All of the political horrors being splashed across the news from the start of the new administration convinced me that in order to dissuade the government from trashing the free market with more of these legislative abominations, it was going to take the kind of determination and courage shown by the Sons of Liberty, who carried out the Boston Tea Party. Widespread non-violent civil disobedience could have warned the politicians away from going as far as they did, but that sort of movement never materialized. People were content to hold rallies and rely on elections, rather than demonstrating their resolve to shut down the machine of government through non-compliance.

When I saw news footage of tea party rallies in the days which followed, I quickly realized from the placards and t-shirts being shown that a good number of these people were rather ignorant, or at least hopelessly naïve. They had all sorts of different agendas, most of which were recycled Republican/”conservative” positions, rather than more principled advocacy of individual rights and across-the-board opposition to government abuse of power. Many were able to enumerate the misdeeds of the Democrats, but few had the insight to recognize that the vast majority of the GOP politicians were similarly unethical, but just in slightly different ways. At best, the tea party movement has targeted RINOs. Unfortunately, it hasn’t done anything to weed out the more irrationally religious candidates and pundits, or the law-and-order types.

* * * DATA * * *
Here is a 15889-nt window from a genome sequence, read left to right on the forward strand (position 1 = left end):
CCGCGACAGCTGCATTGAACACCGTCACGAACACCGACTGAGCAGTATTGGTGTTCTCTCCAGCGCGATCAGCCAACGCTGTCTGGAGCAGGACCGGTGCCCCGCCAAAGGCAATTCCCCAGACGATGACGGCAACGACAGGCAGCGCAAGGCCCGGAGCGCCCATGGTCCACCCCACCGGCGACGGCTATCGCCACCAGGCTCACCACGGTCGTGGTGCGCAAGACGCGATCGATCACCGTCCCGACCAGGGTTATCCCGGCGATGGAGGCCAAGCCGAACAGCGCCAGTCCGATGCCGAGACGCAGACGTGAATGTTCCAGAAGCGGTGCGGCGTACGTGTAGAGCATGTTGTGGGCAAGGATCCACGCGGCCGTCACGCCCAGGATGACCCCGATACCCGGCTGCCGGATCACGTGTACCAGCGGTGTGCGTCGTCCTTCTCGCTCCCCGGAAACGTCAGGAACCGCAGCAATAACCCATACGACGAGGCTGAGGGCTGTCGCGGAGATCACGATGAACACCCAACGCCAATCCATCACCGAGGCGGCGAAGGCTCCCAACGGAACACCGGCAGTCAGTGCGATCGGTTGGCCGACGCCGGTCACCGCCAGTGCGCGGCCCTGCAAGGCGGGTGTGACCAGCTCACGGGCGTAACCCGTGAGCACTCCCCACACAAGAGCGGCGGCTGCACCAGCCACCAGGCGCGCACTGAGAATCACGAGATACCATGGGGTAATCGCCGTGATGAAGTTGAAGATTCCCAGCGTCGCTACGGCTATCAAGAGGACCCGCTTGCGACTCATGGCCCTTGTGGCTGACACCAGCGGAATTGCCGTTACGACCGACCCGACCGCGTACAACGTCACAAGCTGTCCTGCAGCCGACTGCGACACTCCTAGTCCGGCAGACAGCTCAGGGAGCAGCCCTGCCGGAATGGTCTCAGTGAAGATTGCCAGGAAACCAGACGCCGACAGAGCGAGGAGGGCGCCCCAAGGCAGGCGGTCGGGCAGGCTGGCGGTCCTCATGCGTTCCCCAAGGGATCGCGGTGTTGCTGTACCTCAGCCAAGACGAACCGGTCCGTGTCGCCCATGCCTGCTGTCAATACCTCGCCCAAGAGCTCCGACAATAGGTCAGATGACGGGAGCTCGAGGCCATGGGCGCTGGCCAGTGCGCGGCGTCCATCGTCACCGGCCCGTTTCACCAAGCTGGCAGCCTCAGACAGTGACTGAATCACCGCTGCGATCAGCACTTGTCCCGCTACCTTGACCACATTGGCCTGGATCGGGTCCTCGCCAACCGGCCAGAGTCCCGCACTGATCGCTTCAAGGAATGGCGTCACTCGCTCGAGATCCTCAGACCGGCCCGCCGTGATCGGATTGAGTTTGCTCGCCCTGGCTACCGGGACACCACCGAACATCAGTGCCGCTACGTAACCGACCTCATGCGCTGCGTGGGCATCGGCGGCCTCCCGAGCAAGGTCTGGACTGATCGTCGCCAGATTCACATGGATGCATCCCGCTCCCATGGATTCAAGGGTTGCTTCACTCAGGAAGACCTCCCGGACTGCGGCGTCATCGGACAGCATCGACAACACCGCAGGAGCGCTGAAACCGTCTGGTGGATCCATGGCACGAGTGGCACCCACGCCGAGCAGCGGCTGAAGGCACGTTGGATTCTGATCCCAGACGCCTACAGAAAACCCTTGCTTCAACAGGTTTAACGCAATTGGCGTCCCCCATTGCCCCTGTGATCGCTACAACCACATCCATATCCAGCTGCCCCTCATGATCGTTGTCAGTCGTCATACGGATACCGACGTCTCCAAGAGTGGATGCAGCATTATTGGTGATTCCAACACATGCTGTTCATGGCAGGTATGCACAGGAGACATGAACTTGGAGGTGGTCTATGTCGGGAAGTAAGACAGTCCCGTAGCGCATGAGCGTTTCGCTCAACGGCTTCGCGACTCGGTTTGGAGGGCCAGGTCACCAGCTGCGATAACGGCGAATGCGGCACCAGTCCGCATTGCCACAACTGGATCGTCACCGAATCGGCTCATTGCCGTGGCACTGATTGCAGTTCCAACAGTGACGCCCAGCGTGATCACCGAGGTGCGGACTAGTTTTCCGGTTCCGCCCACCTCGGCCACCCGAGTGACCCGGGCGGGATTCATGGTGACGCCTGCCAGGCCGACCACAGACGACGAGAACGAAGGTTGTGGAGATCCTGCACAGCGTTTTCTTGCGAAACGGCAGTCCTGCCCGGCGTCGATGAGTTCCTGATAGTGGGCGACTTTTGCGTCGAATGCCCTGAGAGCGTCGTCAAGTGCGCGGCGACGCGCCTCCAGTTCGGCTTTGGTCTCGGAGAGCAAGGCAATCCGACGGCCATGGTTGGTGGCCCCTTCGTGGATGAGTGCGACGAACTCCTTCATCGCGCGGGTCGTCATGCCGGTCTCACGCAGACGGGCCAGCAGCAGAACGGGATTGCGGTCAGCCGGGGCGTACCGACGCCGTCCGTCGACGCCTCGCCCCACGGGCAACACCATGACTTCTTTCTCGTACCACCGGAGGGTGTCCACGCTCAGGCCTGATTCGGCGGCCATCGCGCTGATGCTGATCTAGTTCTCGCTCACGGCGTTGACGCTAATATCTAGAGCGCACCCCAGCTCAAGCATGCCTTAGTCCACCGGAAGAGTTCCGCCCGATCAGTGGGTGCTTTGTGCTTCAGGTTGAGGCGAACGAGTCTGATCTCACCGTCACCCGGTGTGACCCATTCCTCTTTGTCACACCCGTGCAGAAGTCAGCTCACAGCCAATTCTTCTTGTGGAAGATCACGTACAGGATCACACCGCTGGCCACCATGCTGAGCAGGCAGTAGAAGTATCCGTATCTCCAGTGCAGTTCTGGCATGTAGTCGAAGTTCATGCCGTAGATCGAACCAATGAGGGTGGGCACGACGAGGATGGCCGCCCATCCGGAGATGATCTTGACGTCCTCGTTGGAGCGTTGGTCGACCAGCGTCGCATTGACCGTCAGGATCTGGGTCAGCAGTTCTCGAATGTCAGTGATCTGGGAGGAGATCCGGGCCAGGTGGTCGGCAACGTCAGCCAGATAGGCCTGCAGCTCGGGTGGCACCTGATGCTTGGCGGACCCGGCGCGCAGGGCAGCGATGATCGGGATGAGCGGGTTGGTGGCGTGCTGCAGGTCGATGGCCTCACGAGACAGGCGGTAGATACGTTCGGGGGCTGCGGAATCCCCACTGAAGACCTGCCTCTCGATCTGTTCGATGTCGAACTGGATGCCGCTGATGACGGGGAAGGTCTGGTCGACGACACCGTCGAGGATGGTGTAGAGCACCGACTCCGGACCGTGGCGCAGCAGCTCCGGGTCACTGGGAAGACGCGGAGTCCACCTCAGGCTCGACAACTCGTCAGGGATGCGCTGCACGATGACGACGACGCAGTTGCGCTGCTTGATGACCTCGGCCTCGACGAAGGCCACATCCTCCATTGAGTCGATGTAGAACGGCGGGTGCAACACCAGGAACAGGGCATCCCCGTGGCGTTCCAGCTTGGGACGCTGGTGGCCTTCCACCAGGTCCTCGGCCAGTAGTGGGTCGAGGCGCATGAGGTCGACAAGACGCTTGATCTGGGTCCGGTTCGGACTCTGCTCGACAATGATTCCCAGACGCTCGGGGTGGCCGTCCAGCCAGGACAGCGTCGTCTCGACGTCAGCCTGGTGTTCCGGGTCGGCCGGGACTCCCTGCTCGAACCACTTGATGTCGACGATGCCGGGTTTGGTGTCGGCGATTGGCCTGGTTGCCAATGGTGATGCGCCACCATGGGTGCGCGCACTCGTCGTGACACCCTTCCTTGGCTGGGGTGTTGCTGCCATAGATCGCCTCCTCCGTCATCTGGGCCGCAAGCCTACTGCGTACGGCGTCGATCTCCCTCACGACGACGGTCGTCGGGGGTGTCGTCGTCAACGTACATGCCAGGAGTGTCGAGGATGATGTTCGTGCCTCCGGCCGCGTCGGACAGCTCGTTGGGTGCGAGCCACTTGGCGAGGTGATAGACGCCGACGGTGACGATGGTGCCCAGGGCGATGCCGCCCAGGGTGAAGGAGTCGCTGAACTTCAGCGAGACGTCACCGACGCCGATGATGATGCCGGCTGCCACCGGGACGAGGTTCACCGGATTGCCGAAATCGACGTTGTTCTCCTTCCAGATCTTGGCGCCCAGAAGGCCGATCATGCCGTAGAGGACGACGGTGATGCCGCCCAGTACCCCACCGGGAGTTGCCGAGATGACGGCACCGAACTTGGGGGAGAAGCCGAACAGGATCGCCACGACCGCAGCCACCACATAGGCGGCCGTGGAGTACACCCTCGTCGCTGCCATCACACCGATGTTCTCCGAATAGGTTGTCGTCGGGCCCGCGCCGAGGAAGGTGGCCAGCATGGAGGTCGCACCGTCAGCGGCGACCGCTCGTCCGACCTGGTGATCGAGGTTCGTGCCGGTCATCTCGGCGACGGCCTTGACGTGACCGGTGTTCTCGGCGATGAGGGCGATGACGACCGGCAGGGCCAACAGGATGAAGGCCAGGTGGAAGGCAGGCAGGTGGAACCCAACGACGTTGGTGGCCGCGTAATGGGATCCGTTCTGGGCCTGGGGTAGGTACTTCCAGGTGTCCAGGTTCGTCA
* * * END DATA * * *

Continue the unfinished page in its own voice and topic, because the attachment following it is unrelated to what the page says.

When the immigration stupidity in Arizona became associated with a large number of self-proclaimed tea partiers, I saw no reason to hope that this “movement” was going to accomplish anything for liberty, but could turn out to be a net loss—if for no other reason than people who could have taken a stand for individualism against the Democrats were going to be drowned out in the debate. The media focuses on the more vocal, more sensational, oversimplifying the issues and pigeonholing people. And, when political opportunists like Sarah Palin and Mark Williams hoisted the tea party banner for their own agenda, I realized that the people who were sincerely interested in liberty and reining in government on principle were going to lose the opportunity to debate the important moral questions. Instead, people are distracted by Cordoba House (“Ground Zero Mosque”) and other irrelevancies.

Meanwhile, Democrat supporters have happily cherry picked the most irrational, ignorant self-proclaimed tea partiers as being representative of the movement, in addition to playing the race card because a few idiots (or perhaps agents provocateur) showed up at rallies with signs which were racist (or, at least, which could be portrayed as racist). But the race thing started before the tea party became hot, as one liar after another cynically accusing anyone who opposed Obama’s agenda of only doing so because he was black, and not on the principles of freedom.

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When I first read the “hatriot” section of Bill Clinton’s speech, I told my wife that he was quoting Billy Beck (well, almost). Apparently, Billy didn’t miss that, nor did the many people who sent him e-mail about it.

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A comment at the Walls of the City blog: